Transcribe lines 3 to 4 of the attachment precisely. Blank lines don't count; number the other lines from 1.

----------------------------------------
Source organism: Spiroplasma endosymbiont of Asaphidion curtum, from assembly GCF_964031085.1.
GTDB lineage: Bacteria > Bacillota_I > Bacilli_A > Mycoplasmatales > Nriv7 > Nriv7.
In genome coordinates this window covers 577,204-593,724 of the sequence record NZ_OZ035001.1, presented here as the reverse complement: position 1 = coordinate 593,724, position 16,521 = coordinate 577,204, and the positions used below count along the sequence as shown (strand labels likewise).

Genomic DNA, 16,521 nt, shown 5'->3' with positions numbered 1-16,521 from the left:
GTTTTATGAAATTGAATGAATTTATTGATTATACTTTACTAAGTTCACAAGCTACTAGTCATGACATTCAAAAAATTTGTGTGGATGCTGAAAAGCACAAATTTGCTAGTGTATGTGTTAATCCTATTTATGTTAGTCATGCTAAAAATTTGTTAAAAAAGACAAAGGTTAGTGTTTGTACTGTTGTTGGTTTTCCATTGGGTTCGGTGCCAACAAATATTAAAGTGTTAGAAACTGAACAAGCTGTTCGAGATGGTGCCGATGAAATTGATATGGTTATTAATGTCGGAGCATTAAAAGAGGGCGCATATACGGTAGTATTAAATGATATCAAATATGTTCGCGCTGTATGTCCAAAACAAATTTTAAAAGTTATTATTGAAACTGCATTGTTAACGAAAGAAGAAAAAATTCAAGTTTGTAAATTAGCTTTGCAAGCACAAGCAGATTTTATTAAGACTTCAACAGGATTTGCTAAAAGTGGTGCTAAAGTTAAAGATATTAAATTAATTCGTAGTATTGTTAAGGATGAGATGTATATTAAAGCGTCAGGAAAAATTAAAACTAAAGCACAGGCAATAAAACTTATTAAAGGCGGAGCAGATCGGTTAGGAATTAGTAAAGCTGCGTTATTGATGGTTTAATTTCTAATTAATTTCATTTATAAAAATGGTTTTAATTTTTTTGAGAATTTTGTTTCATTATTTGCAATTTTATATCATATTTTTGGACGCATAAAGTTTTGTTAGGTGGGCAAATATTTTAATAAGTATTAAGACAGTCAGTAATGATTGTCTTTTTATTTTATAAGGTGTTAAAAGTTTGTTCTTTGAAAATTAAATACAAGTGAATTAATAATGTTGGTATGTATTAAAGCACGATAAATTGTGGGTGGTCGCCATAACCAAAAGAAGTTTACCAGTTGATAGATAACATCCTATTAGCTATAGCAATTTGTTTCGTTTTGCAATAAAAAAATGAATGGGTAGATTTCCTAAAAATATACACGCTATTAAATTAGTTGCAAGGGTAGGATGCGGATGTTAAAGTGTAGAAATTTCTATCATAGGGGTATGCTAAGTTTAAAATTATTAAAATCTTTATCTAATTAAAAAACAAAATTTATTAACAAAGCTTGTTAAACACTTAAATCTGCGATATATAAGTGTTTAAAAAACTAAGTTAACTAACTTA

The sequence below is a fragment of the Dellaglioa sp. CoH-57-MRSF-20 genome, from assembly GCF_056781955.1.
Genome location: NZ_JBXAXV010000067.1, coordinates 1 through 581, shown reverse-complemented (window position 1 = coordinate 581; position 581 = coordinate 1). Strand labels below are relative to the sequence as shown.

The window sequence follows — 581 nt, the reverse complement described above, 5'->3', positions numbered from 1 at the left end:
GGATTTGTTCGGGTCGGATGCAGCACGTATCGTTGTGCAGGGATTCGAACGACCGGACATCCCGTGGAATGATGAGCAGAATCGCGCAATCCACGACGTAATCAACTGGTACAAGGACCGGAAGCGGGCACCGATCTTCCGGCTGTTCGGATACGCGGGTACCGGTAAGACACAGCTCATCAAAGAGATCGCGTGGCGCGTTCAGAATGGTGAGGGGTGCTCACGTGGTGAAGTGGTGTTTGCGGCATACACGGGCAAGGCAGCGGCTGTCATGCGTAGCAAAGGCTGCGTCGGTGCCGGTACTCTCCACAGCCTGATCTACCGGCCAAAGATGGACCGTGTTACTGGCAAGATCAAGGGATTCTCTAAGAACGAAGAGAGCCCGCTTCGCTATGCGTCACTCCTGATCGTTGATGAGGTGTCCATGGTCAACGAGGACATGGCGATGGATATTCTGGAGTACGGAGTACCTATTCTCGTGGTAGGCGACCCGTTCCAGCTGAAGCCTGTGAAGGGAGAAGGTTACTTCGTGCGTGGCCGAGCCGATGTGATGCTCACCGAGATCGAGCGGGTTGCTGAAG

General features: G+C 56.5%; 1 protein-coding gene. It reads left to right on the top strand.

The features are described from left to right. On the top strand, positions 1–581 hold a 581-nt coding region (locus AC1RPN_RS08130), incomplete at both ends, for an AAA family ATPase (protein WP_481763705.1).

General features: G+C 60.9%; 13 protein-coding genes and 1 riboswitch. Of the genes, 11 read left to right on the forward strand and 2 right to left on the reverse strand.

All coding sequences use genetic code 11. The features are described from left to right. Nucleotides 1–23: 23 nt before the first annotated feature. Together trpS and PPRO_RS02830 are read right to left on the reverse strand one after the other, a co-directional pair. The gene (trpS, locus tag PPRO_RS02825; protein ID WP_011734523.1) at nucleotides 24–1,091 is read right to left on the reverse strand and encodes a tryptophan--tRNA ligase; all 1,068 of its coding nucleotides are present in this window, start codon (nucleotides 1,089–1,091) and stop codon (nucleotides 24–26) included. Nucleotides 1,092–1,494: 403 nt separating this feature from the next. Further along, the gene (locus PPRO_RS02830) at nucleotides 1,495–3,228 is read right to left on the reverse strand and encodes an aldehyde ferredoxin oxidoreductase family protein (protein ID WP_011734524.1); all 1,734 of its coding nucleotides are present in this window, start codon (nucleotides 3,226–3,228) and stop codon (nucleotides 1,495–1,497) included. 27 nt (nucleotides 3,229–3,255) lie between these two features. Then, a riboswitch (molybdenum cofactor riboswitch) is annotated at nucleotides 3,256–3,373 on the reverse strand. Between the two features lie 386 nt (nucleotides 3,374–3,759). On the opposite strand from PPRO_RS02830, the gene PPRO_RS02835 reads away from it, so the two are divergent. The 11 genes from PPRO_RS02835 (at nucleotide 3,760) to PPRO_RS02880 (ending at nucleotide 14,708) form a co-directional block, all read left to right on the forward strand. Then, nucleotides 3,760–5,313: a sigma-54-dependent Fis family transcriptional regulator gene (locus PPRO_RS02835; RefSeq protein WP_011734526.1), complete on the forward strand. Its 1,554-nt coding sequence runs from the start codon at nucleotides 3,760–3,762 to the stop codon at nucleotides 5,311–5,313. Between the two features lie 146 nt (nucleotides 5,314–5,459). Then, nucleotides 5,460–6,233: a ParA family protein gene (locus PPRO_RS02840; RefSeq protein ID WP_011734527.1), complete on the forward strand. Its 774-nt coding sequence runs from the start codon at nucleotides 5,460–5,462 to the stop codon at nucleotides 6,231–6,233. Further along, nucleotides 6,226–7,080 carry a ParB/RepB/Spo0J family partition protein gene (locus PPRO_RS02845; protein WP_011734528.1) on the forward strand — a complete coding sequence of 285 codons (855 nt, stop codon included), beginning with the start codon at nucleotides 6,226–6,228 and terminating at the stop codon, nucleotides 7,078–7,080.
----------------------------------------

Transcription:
In genome coordinates this window covers 577,204-593,724 of the sequence record NZ_OZ035001.1, presented here as the reverse complement: position 1 = coordinate 593,724, position 16,521 = coordinate 577,204, and the positions used below count along the sequence as shown (strand labels likewise).

Genomic DNA, 16,521 nt, shown 5'->3' with positions numbered 1-16,521 from the left: